In terms of lock-up restrictions, the largest shareholder is restricted from selling its shares for a prescribed period (namely, in principle, six months for the securities listed on the Korea Composite Stock Price Index market and in principle, six months for the securities listed on the KOSDAQ market) following an IPO and persons who acquire shares from the largest shareholder (including any person who acquires new shares issued by the company by way of allotment to the third party) during the one-year period preceding the date of the application to the relevant exchange for a preliminary listing assessment are also subject to a lock-up period restriction and are required to place such acquired shares into a custodial account with the Korean Securities Depository for the prescribed lock-up period.
Target companies and industries
What types of companies or industries have typically been the targets of going-private transactions? Has there been any change in focus in recent years? Do industry-specific regulatory schemes limit the potential targets of private equity firms?
As the number of going-private transactions in Korea is not particularly extensive, attempting to extrapolate any meaningful trends or conclusions as to the types of companies or industries that are typical targets is not possible at this stage. It may take a number of years before there have been enough such transactions to identify any particular trends.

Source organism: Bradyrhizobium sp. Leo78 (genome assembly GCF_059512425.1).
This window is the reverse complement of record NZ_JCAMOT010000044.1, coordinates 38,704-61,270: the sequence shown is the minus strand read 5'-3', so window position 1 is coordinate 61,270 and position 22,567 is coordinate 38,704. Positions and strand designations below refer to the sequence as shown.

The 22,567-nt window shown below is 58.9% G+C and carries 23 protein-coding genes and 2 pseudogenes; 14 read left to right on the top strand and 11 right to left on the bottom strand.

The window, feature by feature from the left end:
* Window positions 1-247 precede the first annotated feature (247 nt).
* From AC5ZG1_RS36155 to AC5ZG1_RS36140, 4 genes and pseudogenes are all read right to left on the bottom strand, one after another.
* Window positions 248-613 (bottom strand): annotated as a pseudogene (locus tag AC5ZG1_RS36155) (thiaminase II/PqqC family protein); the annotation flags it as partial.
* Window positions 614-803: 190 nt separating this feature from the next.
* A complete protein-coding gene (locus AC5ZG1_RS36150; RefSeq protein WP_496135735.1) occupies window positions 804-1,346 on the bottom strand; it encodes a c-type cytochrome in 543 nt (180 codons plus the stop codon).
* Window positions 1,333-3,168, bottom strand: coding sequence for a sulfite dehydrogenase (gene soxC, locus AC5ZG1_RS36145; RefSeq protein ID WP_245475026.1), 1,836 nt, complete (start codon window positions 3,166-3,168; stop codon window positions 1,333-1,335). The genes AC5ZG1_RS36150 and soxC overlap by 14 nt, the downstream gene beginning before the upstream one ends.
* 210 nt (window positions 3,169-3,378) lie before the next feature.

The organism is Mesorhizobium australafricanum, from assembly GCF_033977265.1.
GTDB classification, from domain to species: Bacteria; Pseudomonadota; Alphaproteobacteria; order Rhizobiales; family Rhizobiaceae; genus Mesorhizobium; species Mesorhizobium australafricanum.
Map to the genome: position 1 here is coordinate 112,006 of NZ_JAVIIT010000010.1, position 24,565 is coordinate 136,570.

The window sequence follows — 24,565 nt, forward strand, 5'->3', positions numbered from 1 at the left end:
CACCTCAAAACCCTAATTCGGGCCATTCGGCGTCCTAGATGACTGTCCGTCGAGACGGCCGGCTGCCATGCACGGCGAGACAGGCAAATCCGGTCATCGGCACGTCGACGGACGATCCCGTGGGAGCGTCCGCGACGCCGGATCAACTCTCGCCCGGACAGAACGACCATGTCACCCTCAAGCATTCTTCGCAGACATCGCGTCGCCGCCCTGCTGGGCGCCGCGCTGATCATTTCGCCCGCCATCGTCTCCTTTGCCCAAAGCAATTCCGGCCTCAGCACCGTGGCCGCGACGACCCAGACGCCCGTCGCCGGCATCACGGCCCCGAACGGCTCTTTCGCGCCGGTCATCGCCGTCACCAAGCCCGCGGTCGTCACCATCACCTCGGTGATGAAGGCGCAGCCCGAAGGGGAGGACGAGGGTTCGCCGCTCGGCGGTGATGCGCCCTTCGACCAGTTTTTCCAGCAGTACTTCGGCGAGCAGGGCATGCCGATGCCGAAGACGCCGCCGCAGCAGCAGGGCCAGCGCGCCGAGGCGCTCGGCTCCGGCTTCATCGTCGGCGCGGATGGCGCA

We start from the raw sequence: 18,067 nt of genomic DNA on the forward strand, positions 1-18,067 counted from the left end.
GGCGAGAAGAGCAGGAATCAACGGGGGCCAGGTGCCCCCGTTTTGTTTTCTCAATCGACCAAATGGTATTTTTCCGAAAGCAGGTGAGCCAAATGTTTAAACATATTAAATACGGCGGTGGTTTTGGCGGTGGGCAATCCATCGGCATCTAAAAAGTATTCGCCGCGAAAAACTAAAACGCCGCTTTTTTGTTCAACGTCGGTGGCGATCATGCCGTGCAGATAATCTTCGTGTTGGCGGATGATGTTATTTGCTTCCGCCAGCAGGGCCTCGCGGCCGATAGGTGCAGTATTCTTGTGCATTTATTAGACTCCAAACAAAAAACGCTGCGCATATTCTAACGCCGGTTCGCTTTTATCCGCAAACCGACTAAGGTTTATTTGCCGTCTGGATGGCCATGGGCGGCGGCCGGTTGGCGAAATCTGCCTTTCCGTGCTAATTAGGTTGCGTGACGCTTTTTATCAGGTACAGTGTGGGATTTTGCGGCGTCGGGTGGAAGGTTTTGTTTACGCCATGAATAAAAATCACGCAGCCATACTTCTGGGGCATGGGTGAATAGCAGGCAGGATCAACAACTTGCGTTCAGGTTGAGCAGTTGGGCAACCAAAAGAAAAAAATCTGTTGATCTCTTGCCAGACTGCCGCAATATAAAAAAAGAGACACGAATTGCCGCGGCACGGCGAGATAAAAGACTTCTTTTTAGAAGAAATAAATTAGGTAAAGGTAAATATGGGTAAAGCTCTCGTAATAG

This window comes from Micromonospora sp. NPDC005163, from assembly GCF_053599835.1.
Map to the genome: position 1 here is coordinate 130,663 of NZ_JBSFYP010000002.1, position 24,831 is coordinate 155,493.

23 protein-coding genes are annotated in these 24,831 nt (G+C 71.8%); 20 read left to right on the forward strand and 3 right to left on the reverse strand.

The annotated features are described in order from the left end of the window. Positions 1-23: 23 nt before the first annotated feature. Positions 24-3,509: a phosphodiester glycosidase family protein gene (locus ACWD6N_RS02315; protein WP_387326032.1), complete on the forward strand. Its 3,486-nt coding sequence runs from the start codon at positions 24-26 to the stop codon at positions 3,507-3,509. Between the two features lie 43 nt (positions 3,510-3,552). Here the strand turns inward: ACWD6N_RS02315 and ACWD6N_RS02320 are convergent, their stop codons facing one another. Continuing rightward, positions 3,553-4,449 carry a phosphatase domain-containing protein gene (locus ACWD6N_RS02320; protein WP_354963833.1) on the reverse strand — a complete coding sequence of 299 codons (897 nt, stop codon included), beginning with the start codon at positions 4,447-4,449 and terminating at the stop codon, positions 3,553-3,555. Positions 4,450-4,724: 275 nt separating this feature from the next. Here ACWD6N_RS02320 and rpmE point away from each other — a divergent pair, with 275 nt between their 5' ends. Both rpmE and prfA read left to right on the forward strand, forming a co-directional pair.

However, it can be noted that one type of going-private transaction category that may be worthy of attention as a possibly emerging trend involves foreign companies engaged in a particular industry or area of business outside of Korea who seek to establish a substantial business presence in Korea by acquiring a listed Korean company engaged in the same industry or business area, and taking such company private as the foreign company’s Korean subsidiary.
In this regard, laws and regulations specifically limit the shareholding ratios that foreign investors may hold in companies in certain strategically important industries, such as telecommunications. Additionally, certain restrictions are imposed under relevant laws and regulations regarding the activities of controlling shareholders and largest shareholders of financial institutions, and regarding certain types of transactions subject to approval from the Financial Services Commission.
What are the issues unique to structuring and financing a cross-border going-private or private equity transaction?